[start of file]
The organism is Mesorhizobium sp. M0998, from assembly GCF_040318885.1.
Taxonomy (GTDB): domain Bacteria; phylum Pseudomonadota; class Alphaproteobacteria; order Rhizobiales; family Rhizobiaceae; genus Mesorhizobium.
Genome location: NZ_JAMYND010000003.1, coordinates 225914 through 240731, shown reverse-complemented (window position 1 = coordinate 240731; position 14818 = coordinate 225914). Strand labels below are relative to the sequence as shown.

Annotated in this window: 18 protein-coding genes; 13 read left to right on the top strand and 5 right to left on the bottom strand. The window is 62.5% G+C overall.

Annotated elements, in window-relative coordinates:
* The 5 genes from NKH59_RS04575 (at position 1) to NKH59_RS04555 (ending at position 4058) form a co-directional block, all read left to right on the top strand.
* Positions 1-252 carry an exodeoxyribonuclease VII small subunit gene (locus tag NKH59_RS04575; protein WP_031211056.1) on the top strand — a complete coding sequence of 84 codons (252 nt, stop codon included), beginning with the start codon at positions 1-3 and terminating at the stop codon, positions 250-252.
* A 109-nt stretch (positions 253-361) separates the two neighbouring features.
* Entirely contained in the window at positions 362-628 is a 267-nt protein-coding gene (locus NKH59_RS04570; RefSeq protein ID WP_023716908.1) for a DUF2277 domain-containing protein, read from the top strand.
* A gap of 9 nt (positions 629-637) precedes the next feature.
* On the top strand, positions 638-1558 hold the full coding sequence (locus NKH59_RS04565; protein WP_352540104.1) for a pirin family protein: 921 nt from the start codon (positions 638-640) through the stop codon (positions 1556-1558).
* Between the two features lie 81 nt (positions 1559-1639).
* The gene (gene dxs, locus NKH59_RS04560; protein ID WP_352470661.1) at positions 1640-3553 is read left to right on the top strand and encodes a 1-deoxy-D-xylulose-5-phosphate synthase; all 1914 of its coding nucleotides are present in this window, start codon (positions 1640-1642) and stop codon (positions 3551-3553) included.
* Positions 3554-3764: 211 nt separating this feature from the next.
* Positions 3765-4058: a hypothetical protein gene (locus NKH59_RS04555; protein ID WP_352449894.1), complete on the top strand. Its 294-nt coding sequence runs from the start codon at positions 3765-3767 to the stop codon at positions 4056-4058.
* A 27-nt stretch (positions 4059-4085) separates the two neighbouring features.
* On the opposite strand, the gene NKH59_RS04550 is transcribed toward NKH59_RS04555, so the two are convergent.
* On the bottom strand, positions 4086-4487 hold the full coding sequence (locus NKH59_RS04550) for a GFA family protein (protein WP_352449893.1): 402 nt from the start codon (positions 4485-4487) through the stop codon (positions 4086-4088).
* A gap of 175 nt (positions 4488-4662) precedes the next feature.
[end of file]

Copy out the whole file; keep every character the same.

The organism is Mesorhizobium sp. M0998, from assembly GCF_040318885.1.
Taxonomy (GTDB): domain Bacteria; phylum Pseudomonadota; class Alphaproteobacteria; order Rhizobiales; family Rhizobiaceae; genus Mesorhizobium.
Genome location: NZ_JAMYND010000003.1, coordinates 225914 through 240731, shown reverse-complemented (window position 1 = coordinate 240731; position 14818 = coordinate 225914). Strand labels below are relative to the sequence as shown.

Annotated in this window: 18 protein-coding genes; 13 read left to right on the top strand and 5 right to left on the bottom strand. The window is 62.5% G+C overall.

Annotated elements, in window-relative coordinates:
* The 5 genes from NKH59_RS04575 (at position 1) to NKH59_RS04555 (ending at position 4058) form a co-directional block, all read left to right on the top strand.
* Positions 1-252 carry an exodeoxyribonuclease VII small subunit gene (locus tag NKH59_RS04575; protein WP_031211056.1) on the top strand — a complete coding sequence of 84 codons (252 nt, stop codon included), beginning with the start codon at positions 1-3 and terminating at the stop codon, positions 250-252.
* A 109-nt stretch (positions 253-361) separates the two neighbouring features.
* Entirely contained in the window at positions 362-628 is a 267-nt protein-coding gene (locus NKH59_RS04570; RefSeq protein ID WP_023716908.1) for a DUF2277 domain-containing protein, read from the top strand.
* A gap of 9 nt (positions 629-637) precedes the next feature.
* On the top strand, positions 638-1558 hold the full coding sequence (locus NKH59_RS04565; protein WP_352540104.1) for a pirin family protein: 921 nt from the start codon (positions 638-640) through the stop codon (positions 1556-1558).
* Between the two features lie 81 nt (positions 1559-1639).
* The gene (gene dxs, locus NKH59_RS04560; protein ID WP_352470661.1) at positions 1640-3553 is read left to right on the top strand and encodes a 1-deoxy-D-xylulose-5-phosphate synthase; all 1914 of its coding nucleotides are present in this window, start codon (positions 1640-1642) and stop codon (positions 3551-3553) included.
* Positions 3554-3764: 211 nt separating this feature from the next.
* Positions 3765-4058: a hypothetical protein gene (locus NKH59_RS04555; protein ID WP_352449894.1), complete on the top strand. Its 294-nt coding sequence runs from the start codon at positions 3765-3767 to the stop codon at positions 4056-4058.
* A 27-nt stretch (positions 4059-4085) separates the two neighbouring features.
* On the opposite strand, the gene NKH59_RS04550 is transcribed toward NKH59_RS04555, so the two are convergent.
* On the bottom strand, positions 4086-4487 hold the full coding sequence (locus NKH59_RS04550) for a GFA family protein (protein WP_352449893.1): 402 nt from the start codon (positions 4485-4487) through the stop codon (positions 4086-4088).
* A gap of 175 nt (positions 4488-4662) precedes the next feature.